Lowest and Highest Taxes

Even though most small businesses will be benefiting from the new tax plan, some will not be so lucky, depending on the state they do business in. Each state has different laws and different tax rates. Taxes have a big effect on the way you live, where you buy your property, and where you might retire. TurboTax put out a list of the top states with the highest taxes and the lowest. This is important to know if your a sole proprietor, a partner, or in an S Corporation because when you file your taxes you file them as an individual.

Highest Personal Income Tax States

Each year the IRS collects an income tax from it citizens called a personal income tax. As a small business owner you are most likely a sole proprietor or a partner in a company and if that is a case then you would file your company’s profit on your individual tax form. Personal income tax is in 41 states and the District of Columbia but, it is excluded from some other states. All personal income taxes differ from state to state. Here TurboxTax compiled the top 10 states that offer the highest taxes:

  • California 13.3%
  • Hawaii 11%
  • Oregon 9.9%
  • Minnesota 9.85%
  • Iowa 8.98%
  • New Jersey 8.97%
  • Vermont 8.95%
  • District of Columbia 8.95%
  • New York 8.82%
  • Wisconsin 7.65%

The sales & income tax leaders vary as well. The Tax Foundation describes an individual tax burden as what a taxpayer has actually spent in local and state taxes. According to the Tax Foundation, these are the five highest state-local tax states.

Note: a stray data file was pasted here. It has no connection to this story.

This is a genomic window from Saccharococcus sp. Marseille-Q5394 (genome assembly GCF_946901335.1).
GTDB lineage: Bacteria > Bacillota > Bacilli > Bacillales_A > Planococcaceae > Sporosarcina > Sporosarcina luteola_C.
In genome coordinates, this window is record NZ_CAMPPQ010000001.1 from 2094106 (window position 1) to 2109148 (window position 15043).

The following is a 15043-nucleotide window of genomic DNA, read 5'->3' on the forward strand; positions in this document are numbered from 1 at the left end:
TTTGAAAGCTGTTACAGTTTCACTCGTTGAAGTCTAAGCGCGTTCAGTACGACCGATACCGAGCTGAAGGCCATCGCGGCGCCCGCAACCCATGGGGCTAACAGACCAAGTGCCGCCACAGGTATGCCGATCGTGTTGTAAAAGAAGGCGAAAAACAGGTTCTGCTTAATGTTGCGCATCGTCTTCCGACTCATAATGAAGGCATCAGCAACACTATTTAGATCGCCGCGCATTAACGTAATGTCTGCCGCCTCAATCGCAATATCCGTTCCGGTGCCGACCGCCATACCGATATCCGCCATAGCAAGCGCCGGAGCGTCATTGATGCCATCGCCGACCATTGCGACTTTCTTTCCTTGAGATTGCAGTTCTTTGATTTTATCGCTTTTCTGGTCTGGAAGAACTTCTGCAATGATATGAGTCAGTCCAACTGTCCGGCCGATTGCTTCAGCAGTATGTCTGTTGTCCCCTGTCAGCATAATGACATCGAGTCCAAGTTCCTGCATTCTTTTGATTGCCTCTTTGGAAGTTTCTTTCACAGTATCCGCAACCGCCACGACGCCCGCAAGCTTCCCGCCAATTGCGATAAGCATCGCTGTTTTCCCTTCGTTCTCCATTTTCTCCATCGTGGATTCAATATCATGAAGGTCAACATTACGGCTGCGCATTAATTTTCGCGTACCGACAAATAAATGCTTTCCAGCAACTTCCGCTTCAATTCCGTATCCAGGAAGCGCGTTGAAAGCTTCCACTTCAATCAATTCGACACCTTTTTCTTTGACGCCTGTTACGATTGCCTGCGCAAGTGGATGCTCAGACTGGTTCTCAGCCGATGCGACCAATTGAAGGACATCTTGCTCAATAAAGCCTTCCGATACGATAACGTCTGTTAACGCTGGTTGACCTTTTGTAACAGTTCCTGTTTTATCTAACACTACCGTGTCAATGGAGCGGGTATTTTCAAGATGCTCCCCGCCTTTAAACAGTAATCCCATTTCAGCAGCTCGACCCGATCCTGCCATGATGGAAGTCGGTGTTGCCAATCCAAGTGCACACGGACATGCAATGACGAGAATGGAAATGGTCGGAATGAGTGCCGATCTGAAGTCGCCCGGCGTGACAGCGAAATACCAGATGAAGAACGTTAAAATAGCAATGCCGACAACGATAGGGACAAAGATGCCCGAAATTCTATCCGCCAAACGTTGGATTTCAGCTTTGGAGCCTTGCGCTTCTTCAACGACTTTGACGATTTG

• New York 12.7 %
  • Connecticut 12.6%
  • New Jersey 12.2%
  • Illinois 11.0%
  • California and Wisconsin 11.0%

Lowest Personal Income Tax States

The lowest personal income tax various as well. Here are the most tax friendly states (varies based on income):

  • North Dakota 1.10% – 2.90%
  • Delaware 2.2% – 6.6%
  • Arizona 2.59% – 4.54%
  • Mississippi 3% – 5%
  • Louisiana 2% – 6%

If you would like more information about these friendly tax states, check Kiplinger’s article on friendly tax states.

No Personal Income Tax

There are seven states which don’t levy a personal income tax.

  • Wyoming
  • Washington
  • Texas
  • South Dakota
  • Nevada
  • Florida
  • Alaska

How To Leverage Your Tax Savings?

If you are able to take advantage of changes to tax law to save some money on your taxes, what will you do with the savings? Biz Buy Sell, an online business market conducted a survey of 1,110 small business asking them what would they invest their money in if they received a tax cut:

Many small businesses (32% of them) claimed that they would invest their cash in marketing & sales to help improve their revenue and margins. 21% said they would invest in physical improvements of the business. For example, the outside appearance of the buildings or investing in new equipment for the business.

The above chart indicates a desire for stores to invest more in improving their marketing and branding. Mercato has prepared some useful guides to get you started while saving time and money:

Many more helpful resources are hosted on Mercato’s Merchant Blog.

For 2019 and beyond, the future of the tax environment looks bright for small business. With the implementations of tax cuts and deduction there is a great opportunity to save money and to also invest.